Lucy Li's joy was refreshing reminder

Eleven-year-old Lucy Li talks with Michael Collins about her historic week as the youngest qualifier in U.S. Women's Open history, finishing 16 over par.

Sherlock Holmes. Yoga sitting. Ice cream.

As she sat there, with an ice cream bar melting in her hand, breaking down how she loves to chill in-between holes and what she planned to do for the rest of her day ("eat more ice cream"), she went into almost adult-like detail telling us about herself and the game she had just finished fascinating the world with. It was the opposite of Allen Iverson's "practice" press conference. A little girl on a grown-folks stage being the one thing she was not supposed to be: a little girl.

Her mother, Amy Zeng, told Golf.com the sixth-grade phenom "will read anything with Sherlock Holmes in it."

Let's put Lucy Li into perspective here. What exactly is the takeaway we are supposed to get from an 11-year old -- even with missing the cut and not playing the final 36 holes of the U.S. Women's Open -- who will soon go through a public scrutiny period much worse than the one we (the public and media) put Michelle Wie through 10 years ago?

Li, over the course of 48 hours, simply reminded us how we should never forget why sports are played in the first place. Yes, there was controversy surrounding her participation at the USGA event and questions about the long-term damage being America's next sports child prodigy could do to her career if she stays on this path. (Stacy Lewis -- the top-ranked player in the world -- said she thought it was too much pressure on a young kid.) But for two days, Li held a mirror up and showed us the power of the child-like qualities/attitudes that still remain in every sport played that we've all become too jaded to remember. 

Her words: "Just be patient and not care about what happened, just go to the next shot and hit it like nothing, like it's the first shot."

The shot that made you fall in love with sports in the first place. The first time we all touched a ball, swung a bat, threw a punch with 3-ounce gloves on, shot a puck, kicked a ball into the back of a net. This is what she sat before us and called to our attention. This is what she is now the embodiment of.

It's all become such a business now. Further and further detached and removed from anything not connected to winning or the subjective positioning of "best ever" something. Numbers connected to contracts, numbers connected to money, numbers connected to efficiency, numbers connected to percentages, numbers connected to commercial endorsements and product moved, numbers connected to followers, numbers connected to wins and losses and rings.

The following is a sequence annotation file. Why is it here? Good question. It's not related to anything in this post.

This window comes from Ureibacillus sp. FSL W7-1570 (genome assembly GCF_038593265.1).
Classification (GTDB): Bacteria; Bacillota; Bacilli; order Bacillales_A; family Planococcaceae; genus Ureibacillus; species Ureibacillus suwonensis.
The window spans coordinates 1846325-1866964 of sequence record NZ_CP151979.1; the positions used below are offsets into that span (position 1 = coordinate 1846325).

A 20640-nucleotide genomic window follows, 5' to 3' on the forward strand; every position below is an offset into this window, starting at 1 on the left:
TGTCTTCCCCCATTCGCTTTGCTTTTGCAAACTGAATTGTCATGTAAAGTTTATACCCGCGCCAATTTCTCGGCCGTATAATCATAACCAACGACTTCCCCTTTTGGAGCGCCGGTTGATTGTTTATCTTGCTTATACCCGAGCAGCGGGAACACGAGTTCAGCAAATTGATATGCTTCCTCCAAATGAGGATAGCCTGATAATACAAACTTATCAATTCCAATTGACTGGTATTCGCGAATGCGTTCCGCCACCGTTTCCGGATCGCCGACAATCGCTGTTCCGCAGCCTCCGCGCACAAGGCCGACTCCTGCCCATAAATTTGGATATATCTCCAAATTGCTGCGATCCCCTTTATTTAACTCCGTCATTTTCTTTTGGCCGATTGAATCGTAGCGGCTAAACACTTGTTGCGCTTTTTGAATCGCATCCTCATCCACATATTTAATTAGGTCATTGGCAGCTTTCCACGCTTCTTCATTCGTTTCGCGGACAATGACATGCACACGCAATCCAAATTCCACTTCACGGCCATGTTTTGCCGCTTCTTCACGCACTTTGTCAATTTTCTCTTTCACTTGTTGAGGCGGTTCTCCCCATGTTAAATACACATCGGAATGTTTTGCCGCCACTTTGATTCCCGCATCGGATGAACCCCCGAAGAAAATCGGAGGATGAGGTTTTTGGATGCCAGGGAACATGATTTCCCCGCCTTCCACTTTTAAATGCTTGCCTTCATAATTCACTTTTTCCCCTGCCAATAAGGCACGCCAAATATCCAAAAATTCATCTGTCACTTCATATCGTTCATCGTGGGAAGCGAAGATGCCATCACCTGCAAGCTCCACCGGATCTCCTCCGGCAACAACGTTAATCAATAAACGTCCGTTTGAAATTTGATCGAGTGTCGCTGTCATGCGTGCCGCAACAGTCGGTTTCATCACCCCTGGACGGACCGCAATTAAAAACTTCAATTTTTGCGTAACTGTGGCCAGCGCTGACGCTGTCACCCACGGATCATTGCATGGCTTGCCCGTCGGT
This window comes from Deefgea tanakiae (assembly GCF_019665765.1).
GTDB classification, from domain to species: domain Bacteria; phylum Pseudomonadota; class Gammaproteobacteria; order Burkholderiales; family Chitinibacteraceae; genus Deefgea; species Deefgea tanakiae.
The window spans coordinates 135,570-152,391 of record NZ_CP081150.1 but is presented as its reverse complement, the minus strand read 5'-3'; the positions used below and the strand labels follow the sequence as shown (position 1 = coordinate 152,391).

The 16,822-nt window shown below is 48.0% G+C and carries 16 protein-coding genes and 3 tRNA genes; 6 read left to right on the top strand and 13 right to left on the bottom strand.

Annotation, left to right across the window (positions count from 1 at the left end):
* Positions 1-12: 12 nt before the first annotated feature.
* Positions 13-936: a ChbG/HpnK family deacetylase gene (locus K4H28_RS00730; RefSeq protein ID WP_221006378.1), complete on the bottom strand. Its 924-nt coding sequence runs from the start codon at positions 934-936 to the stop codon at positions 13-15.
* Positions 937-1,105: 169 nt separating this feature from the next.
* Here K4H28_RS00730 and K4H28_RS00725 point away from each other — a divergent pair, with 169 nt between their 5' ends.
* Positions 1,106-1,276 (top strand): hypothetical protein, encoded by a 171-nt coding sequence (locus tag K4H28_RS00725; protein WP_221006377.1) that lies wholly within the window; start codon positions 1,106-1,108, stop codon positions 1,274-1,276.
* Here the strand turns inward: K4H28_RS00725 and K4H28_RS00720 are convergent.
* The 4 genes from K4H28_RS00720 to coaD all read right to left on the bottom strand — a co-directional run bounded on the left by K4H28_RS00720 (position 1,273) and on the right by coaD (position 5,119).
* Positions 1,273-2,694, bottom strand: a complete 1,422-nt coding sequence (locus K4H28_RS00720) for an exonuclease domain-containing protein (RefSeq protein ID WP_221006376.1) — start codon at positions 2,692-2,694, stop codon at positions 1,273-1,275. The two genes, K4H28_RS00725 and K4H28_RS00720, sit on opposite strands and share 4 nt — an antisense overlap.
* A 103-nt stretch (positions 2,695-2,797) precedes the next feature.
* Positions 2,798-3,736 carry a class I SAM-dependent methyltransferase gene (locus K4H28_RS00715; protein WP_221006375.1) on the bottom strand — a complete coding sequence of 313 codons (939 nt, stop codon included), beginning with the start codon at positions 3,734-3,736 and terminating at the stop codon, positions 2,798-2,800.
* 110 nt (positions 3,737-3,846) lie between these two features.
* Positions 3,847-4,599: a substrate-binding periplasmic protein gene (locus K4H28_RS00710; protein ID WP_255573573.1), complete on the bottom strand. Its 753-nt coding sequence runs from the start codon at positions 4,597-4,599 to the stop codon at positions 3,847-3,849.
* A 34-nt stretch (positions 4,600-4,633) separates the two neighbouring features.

Lost is the innocence of sports, where the only number that mattered is the number connected to the amount of hours we are allowed to play before our mothers screamed our names through windows or doors saying it was time to stop and come inside. See, numbers do lie.

David Cannon/Getty Images

Lucy Li tried to focus on the next shot and not worry about the crowds who watched.

And the proof is in the blessing that Li did not win. Which essentially was the best thing that could have happened to her and the best thing that could have happened for us. She did not challenge Wie (the tournament's winner) or Lewis over the weekend to become the new youngest-player-to-ever-win-anything and have a payday beyond the annual salary the average person reading this would ever in their lives earn. (Wie took home $720,000.) Not winning -- not having Li become "that" newfound professional athlete of grandeur, excess and example -- allowed her to keep her feelings about how she feels about her sport in proper perspective in her life; it also stopped us from forcing her into a dream that is more ours than hers.

Li not winning, simply put, kept what she loves doing for fun from becoming a business, a job. It stopped all of us outside of her family from grandiloquently putting an "Inc." after her last name. A child will not become a brand.

For now.

It is as if we've devolved into a people who have purposely forgotten sports are called "games" for a reason. That they are something we play, not perfect or do. It's as if we've grown into a society and culture that no longer cares about anything else but end results or bottom lines. Who is going to win? Who is the highest paid, and do they deserve that contract? Which team can be called a dynasty? Should college athletes be paid? What about the salary cap? Red Sox or Yankees? Tiger Woods or Jack Nicklaus? Football over Futbol? "Six rings. ... It's the only argument I need, Shawn!" It's as if we no longer have the wherewithal to include the purity of sports into our lives and remember what sports (used to) mean to us.

It's almost as if we have a problem with an 11-year-old being thrust into our lives to reaffirm in the most earnest of ways what really should matter when it comes to sports.

Li has become a part of our lives for a reason that has nothing to do with golf. It, the game, just happened to be the vessel. She, the messenger. For this moment -- and this moment alone -- Li, in her beautiful display of just being herself, was able to become the "chosen one" who returned us to a place of athletic innocence rapidly on its way to being extinct.

It is said that everything just so happens to happen for a reason. It is also said that a little child shall lead. It's kinda cool when both happen at the same time.

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